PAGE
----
The Psyche mission: A visit to a metal asteroid

This illustration, updated in April 2022, depicts NASA's Psyche spacecraft approaching the asteroid 16 Psyche.
NASA's Psyche mision will explore a strange asteroid called 16 Psyche. (Image credit: NASA/JPL-Caltech/ASU)

Psyche is a NASA mission that will explore a 140-mile-wide (225 kilometers) metallic asteroid called 16 Psyche. 

The mission is scheduled to launch on Oct. 13 at 10:19 a.m. EDT (1419 GMT) atop a SpaceX Falcon Heavy rocket from Kennedy Space Center in Florida.

The launch was originally scheduled for Oct. 5 but has since been pushed back. Another launch attempt on Oct. 12 was delayed due to bad weather. The launch window extends through Oct. 25, with each day offering one opportunity. 

No spacecraft has ever visited an object like 16 Psyche, which is thought to be the exposed core of a demolished planet.

Along with the Lucy mission, which launched on Oct. 16, 2021, and will visit primordial asteroids near Jupiter, Psyche was approved in January 2017 as part of NASA's Discovery Program. "This is what Discovery Program missions are all about — boldly going to places we've never been, to enable groundbreaking science," Thomas Zurbuchen, associate administrator for NASA's Science Mission Directorate in Washington, D.C., said in a statement at the time.

Related: NASA's DART asteroid-smashing mission: The ultimate guide 

Psyche: The targeted metal asteroid

Artist's illustration of the 140-mile-wide (224-kilometer-wide) asteroid Psyche.  (Image credit: NASA/JPL-Caltech/ASU)

The asteroid 16 Psyche, or simply Psyche, was only the 16th asteroid ever discovered, according to Arizona State University (ASU). The space rock was spotted in 1852 by Italian astronomer Annibale de Gasparis, who named it for the ancient Greek goddess of the soul.

Psyche has a mass of about 440 billion billion pounds (220 billion billion kilograms), making it 0.03% the mass of Earth's moon, according to a 2002 paper in the journal Astronomy and Astrophysics. It's the 11th-most-massive known asteroid in the solar system, though it's only a few hundredths the mass of behemoths such as Ceres and Vesta.

Unlike most bodies in the solar system — which are composed of mainly rock, ice or gas — the Massachusetts-size Psyche is mostly metal. It is up to 95% nickel and iron, a composition similar to that of Earth's core. That metallic nature makes Psyche a compelling subject of study as researchers speculate about how the asteroid could have formed. 

In one hypothetical scenario, 16 Psyche was once part of a protoplanet in the early solar system whose internal layers separated into a rocky mantle and an iron core, according to ASU. Multiple violent collisions billions of years ago may have cracked this entity open and stripped away its exterior, leaving only a misshapen metal lump behind. Much of the Psyche spacecraft's mission will entail scanning the asteroid for clues that either support or reject this story.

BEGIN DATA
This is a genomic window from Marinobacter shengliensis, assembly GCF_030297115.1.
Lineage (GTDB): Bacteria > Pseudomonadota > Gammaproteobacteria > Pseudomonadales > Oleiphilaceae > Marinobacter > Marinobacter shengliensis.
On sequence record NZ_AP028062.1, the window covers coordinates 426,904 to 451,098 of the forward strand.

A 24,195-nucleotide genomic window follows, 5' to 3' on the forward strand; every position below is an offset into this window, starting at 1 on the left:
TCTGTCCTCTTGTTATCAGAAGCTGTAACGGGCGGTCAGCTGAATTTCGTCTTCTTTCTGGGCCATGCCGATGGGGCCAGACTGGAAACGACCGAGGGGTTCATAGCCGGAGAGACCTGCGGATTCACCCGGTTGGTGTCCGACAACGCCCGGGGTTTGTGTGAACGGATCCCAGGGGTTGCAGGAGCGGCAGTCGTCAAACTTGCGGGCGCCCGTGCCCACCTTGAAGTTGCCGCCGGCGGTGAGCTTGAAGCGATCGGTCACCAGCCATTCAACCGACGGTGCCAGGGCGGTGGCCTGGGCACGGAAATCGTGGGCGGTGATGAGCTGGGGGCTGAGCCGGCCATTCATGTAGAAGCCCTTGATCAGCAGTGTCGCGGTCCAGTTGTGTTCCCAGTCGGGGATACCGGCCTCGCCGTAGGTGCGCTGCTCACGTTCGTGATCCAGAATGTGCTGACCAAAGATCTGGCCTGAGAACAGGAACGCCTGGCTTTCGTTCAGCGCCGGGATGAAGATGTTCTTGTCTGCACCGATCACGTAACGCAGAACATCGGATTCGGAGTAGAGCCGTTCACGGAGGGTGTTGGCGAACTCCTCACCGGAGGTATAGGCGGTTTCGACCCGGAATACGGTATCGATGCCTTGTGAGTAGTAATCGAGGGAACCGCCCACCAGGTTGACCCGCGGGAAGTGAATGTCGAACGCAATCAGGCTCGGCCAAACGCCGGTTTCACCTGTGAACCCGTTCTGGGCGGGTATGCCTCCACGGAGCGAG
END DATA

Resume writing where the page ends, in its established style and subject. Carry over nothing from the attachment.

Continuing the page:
Psyche: The NASA spacecraft

NASA Deputy Administrator Pam Melroy visits the Kennedy Space Center views the agency's Psyche spacecraft inside the Payload Hazardous Servicing Facility on May 19, 2022.   (Image credit: NASA JPL/Wesley Kuykendall)

NASA's Psyche probe is 81 feet (25 meters) long and 24 feet (7 m) wide, making it roughly the size of a tennis court with its solar panels extended, according to ASU. The body of the spacecraft, where all its instruments are located, is about as big as a golf cart.

The spacecraft will carry several instruments. According to ASU, they include two high-resolution cameras and a spectrometer to determine the asteroid's composition. In addition, Psyche will sport a magnetometer to check if the asteroid has a remnant magnetic field, as well as an instrument to measure the space rock's gravitational field with high precision. The spacecraft is also equipped with sophisticated new laser communication technology that NASA hopes to use on future missions. 

After it is launched atop a SpaceX Falcon Heavy rocket, the Psyche probe will use low-thrust solar electric propulsion to conduct a gravity assist past Mars.

On the left, an operating electric Hall thruster identical to those that will propel NASA's Psyche spacecraft to the main asteroid belt. The xenon plasma emits a blue glow as the thruster operates. The photo on the right shows a similar non-operating Hall thruster.  (Image credit: NASA/JPL-Caltech)

The original mission plan calls for the Psyche spacecraft to spend 21 months orbiting the asteroid while capturing the first-ever images of a mainly metal body. Using its instruments, the probe will map and study the asteroid to help researchers determine how it came to be.

Data from Psyche will help astronomers figure out how terrestrial planets form, according to NASA's mission overview. It is difficult to observe the core of a rocky planet such as Earth because the core lies far below the planet's mantle and crust. 

By studying 16 Psyche up close, researchers hope to better understand how collisions, accretion and time work to create worlds like our own. 

Psyche mission expert Q&A

We asked Simone Marchi, staff scientist at Southwest Research Institute a few questions about the Psyche mission. 

FOR USE in Simone Marchi expert Q&A psyche
Dr. Simone Marchi